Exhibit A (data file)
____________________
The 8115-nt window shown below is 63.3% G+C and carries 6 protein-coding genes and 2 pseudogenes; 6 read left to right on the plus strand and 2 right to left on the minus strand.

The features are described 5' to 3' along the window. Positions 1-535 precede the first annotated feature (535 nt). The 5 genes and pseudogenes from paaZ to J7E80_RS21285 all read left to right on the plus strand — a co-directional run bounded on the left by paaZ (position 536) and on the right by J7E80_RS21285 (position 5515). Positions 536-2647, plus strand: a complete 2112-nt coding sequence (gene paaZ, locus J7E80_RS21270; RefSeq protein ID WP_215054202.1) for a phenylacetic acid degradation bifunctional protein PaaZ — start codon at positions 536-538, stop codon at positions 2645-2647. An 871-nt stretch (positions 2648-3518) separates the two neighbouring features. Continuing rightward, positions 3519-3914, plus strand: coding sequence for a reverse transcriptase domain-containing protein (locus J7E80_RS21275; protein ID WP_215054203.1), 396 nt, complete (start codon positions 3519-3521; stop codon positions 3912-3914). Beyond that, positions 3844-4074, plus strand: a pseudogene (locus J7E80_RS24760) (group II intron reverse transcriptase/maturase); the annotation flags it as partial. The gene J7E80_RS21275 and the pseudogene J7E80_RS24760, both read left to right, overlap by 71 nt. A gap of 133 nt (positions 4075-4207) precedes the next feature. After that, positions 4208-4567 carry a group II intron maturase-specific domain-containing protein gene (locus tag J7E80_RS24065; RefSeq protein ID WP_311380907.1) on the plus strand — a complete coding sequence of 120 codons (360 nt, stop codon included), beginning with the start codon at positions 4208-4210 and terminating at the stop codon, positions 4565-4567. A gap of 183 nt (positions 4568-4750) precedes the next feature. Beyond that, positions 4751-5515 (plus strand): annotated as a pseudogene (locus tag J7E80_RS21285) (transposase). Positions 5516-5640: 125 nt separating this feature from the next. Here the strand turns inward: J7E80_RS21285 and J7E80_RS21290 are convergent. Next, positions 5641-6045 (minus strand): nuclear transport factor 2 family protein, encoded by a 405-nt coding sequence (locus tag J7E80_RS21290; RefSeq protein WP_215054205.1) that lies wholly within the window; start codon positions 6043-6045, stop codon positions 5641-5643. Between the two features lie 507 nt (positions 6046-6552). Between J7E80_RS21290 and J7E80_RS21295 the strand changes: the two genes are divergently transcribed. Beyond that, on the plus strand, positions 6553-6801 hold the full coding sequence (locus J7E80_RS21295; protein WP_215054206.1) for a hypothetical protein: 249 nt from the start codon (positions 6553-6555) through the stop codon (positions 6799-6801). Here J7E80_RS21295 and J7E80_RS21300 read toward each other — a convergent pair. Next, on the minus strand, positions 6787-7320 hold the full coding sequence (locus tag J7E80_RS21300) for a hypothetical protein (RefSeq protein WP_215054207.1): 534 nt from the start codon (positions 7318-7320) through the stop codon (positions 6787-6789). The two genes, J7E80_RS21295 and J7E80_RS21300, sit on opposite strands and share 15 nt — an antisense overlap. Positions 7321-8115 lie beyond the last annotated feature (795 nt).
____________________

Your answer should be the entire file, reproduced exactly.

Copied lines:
The 8115-nt window shown below is 63.3% G+C and carries 6 protein-coding genes and 2 pseudogenes; 6 read left to right on the plus strand and 2 right to left on the minus strand.

The features are described 5' to 3' along the window. Positions 1-535 precede the first annotated feature (535 nt). The 5 genes and pseudogenes from paaZ to J7E80_RS21285 all read left to right on the plus strand — a co-directional run bounded on the left by paaZ (position 536) and on the right by J7E80_RS21285 (position 5515). Positions 536-2647, plus strand: a complete 2112-nt coding sequence (gene paaZ, locus J7E80_RS21270; RefSeq protein ID WP_215054202.1) for a phenylacetic acid degradation bifunctional protein PaaZ — start codon at positions 536-538, stop codon at positions 2645-2647. An 871-nt stretch (positions 2648-3518) separates the two neighbouring features. Continuing rightward, positions 3519-3914, plus strand: coding sequence for a reverse transcriptase domain-containing protein (locus J7E80_RS21275; protein ID WP_215054203.1), 396 nt, complete (start codon positions 3519-3521; stop codon positions 3912-3914). Beyond that, positions 3844-4074, plus strand: a pseudogene (locus J7E80_RS24760) (group II intron reverse transcriptase/maturase); the annotation flags it as partial. The gene J7E80_RS21275 and the pseudogene J7E80_RS24760, both read left to right, overlap by 71 nt. A gap of 133 nt (positions 4075-4207) precedes the next feature. After that, positions 4208-4567 carry a group II intron maturase-specific domain-containing protein gene (locus tag J7E80_RS24065; RefSeq protein ID WP_311380907.1) on the plus strand — a complete coding sequence of 120 codons (360 nt, stop codon included), beginning with the start codon at positions 4208-4210 and terminating at the stop codon, positions 4565-4567. A gap of 183 nt (positions 4568-4750) precedes the next feature. Beyond that, positions 4751-5515 (plus strand): annotated as a pseudogene (locus tag J7E80_RS21285) (transposase). Positions 5516-5640: 125 nt separating this feature from the next. Here the strand turns inward: J7E80_RS21285 and J7E80_RS21290 are convergent. Next, positions 5641-6045 (minus strand): nuclear transport factor 2 family protein, encoded by a 405-nt coding sequence (locus tag J7E80_RS21290; RefSeq protein WP_215054205.1) that lies wholly within the window; start codon positions 6043-6045, stop codon positions 5641-5643. Between the two features lie 507 nt (positions 6046-6552). Between J7E80_RS21290 and J7E80_RS21295 the strand changes: the two genes are divergently transcribed. Beyond that, on the plus strand, positions 6553-6801 hold the full coding sequence (locus J7E80_RS21295; protein WP_215054206.1) for a hypothetical protein: 249 nt from the start codon (positions 6553-6555) through the stop codon (positions 6799-6801). Here J7E80_RS21295 and J7E80_RS21300 read toward each other — a convergent pair. Next, on the minus strand, positions 6787-7320 hold the full coding sequence (locus tag J7E80_RS21300) for a hypothetical protein (RefSeq protein WP_215054207.1): 534 nt from the start codon (positions 7318-7320) through the stop codon (positions 6787-6789). The two genes, J7E80_RS21295 and J7E80_RS21300, sit on opposite strands and share 15 nt — an antisense overlap. Positions 7321-8115 lie beyond the last annotated feature (795 nt).